Mushrooms—which Renwick called “the perfect meat replacement”—take center stage at Bistro Lupa and Ark; they also have a minimal impact on the environment, which is “what Ark is all about,” he points out. Last year, Renwick teamed up with mushroom grower Thomas Kyle Cometta, and today, they are building Funga Farm 2.0 in collaboration with the Danish brewery Brøl, using spent brewer’s grain as a supplement to grow the mushrooms. “For them, it’s a waste product. For us, it’s gold,” Cometta says.

Mushrooms usually also feature prominently on Ark’s tasting menu, but due to the relocation to Funga Farm 2.0, they were absent from my meal. However, later that night, I was thrilled to see some of our foraging finds on Ark’s artful plates, including “Blue Plate,” Lavender’s version of Pommes Anna, which is built up of many layers with potato, fermented kohlrabi trimmings, miso hollandaise, and a mix of hemp, pumpkin, and sunflower seeds, finished with a final layer of foraged beach herbs. It was almost too beautiful to eat.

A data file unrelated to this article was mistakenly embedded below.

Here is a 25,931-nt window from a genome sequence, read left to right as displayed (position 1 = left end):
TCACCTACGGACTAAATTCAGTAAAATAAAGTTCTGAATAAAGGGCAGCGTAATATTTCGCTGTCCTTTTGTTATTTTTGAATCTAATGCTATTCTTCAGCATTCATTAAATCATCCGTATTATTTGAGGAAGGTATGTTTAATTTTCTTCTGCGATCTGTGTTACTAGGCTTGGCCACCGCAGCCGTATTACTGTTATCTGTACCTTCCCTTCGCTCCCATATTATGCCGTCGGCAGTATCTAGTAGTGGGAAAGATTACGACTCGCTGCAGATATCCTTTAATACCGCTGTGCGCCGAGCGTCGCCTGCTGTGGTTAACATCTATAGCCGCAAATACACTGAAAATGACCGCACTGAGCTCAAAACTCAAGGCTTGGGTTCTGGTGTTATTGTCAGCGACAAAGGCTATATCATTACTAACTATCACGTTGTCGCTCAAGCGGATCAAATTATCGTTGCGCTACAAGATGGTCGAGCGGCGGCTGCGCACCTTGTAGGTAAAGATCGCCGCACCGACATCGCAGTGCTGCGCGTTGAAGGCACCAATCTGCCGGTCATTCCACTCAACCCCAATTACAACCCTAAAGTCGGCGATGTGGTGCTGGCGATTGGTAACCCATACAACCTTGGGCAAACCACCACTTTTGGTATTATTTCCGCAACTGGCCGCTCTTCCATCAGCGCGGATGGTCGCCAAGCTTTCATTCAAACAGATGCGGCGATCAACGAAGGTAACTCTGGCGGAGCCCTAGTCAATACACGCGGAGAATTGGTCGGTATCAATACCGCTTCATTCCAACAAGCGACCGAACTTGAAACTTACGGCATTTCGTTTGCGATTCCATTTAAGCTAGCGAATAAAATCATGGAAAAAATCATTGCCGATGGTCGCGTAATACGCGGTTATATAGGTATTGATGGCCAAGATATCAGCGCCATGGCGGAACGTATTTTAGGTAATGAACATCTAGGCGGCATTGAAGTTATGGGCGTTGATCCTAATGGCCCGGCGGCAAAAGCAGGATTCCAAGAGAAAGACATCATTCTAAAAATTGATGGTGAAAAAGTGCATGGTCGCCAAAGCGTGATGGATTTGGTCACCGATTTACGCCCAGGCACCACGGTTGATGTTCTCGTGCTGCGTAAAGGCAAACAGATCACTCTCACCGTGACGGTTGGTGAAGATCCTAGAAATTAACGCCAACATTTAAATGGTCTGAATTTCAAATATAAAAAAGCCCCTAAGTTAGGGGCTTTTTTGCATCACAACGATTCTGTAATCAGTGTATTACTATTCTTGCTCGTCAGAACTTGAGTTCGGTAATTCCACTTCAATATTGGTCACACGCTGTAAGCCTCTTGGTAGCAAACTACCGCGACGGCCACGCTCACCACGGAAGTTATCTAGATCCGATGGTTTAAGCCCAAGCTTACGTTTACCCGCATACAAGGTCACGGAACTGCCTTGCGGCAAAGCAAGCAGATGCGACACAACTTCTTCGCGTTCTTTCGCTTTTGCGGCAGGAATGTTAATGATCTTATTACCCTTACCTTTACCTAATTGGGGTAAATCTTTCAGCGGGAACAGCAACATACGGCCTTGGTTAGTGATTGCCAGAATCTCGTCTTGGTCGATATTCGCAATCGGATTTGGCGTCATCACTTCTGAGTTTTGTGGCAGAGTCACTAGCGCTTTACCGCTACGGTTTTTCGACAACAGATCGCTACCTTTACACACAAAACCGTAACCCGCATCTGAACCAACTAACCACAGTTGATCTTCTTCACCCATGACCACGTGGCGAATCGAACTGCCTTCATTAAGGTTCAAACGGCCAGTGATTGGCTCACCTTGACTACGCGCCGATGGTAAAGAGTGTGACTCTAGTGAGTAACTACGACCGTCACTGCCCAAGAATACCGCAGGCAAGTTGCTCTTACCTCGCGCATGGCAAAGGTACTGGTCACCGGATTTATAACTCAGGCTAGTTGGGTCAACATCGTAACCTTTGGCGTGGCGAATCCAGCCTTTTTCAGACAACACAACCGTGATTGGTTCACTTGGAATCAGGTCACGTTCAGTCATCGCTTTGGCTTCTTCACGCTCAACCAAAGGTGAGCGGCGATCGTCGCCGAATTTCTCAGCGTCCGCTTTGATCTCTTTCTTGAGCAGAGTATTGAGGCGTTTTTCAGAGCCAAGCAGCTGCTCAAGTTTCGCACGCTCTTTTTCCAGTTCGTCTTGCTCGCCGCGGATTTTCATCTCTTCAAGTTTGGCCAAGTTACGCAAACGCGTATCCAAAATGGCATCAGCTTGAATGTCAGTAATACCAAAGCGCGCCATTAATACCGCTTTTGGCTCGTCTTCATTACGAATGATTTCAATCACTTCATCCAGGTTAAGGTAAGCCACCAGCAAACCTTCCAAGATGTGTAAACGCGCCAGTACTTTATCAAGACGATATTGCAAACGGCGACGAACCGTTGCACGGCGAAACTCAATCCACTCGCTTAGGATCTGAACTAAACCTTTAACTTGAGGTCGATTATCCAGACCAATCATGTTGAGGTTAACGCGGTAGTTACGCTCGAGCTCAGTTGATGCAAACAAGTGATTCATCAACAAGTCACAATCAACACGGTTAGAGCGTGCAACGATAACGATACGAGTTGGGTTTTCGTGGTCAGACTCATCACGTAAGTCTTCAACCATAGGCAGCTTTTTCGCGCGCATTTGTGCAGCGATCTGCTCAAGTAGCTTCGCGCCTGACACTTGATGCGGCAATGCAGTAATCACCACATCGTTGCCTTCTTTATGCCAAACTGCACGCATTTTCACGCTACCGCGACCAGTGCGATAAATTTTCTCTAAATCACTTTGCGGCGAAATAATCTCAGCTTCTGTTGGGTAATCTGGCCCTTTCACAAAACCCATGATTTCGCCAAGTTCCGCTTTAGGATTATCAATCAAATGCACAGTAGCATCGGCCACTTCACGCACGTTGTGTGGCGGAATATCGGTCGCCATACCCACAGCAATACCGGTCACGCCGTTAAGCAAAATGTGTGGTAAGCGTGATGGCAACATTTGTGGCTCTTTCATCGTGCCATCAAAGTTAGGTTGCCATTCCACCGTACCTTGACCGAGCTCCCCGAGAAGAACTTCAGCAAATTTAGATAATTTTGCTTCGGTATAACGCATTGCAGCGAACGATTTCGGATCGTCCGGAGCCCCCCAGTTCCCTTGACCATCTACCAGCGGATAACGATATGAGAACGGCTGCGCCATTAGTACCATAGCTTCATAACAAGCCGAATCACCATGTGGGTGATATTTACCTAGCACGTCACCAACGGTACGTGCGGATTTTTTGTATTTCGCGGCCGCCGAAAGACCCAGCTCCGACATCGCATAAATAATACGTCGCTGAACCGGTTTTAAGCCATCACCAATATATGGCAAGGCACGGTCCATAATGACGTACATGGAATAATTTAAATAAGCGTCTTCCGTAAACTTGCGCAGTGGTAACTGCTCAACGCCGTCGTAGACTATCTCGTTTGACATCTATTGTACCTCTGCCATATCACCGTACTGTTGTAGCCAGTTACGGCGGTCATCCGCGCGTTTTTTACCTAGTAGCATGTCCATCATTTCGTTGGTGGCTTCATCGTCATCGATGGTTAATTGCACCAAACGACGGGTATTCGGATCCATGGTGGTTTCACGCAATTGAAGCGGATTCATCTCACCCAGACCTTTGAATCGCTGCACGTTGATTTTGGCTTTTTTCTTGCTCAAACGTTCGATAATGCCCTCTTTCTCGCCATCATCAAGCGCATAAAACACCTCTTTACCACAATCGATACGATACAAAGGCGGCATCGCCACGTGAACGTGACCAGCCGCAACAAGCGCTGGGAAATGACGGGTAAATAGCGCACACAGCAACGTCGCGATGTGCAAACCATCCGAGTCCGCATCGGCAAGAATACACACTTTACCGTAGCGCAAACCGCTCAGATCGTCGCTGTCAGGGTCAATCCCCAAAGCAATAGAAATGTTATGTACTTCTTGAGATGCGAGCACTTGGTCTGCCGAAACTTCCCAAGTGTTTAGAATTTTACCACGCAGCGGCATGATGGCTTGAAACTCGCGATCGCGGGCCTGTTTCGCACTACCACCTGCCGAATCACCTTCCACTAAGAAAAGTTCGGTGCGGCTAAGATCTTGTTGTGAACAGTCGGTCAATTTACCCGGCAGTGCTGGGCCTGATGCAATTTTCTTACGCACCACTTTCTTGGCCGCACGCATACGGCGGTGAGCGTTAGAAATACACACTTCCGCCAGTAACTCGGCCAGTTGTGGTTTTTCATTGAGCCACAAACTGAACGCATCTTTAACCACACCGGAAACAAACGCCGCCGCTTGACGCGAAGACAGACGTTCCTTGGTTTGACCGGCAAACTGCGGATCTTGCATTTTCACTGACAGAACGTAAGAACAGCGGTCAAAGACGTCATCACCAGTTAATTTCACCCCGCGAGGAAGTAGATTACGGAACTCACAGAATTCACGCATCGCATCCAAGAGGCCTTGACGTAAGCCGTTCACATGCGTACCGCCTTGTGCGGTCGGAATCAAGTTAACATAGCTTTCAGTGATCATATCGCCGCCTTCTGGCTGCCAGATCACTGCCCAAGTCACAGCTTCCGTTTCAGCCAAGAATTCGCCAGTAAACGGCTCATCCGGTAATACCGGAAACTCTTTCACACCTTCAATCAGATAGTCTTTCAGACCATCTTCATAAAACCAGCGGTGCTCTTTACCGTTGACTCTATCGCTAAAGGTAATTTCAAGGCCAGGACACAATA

Another standout dish, “Black Plate,” is a nod to Lavender’s English background. A fresh sourdough crumpet topped with smoked ricotta and Danish green beans, the dish is dressed with a champagne vinaigrette and served with a mix of herbs from an organic, sustainable Danish farm about an hour from Copenhagen. The ricotta, based on unsweetened soy milk, is made with the same technique as traditional ricotta and smoked on pine or juniper branches foraged by Renwick. As a dairy lover, I’m especially fond of butter and cheese, but I found myself not missing either.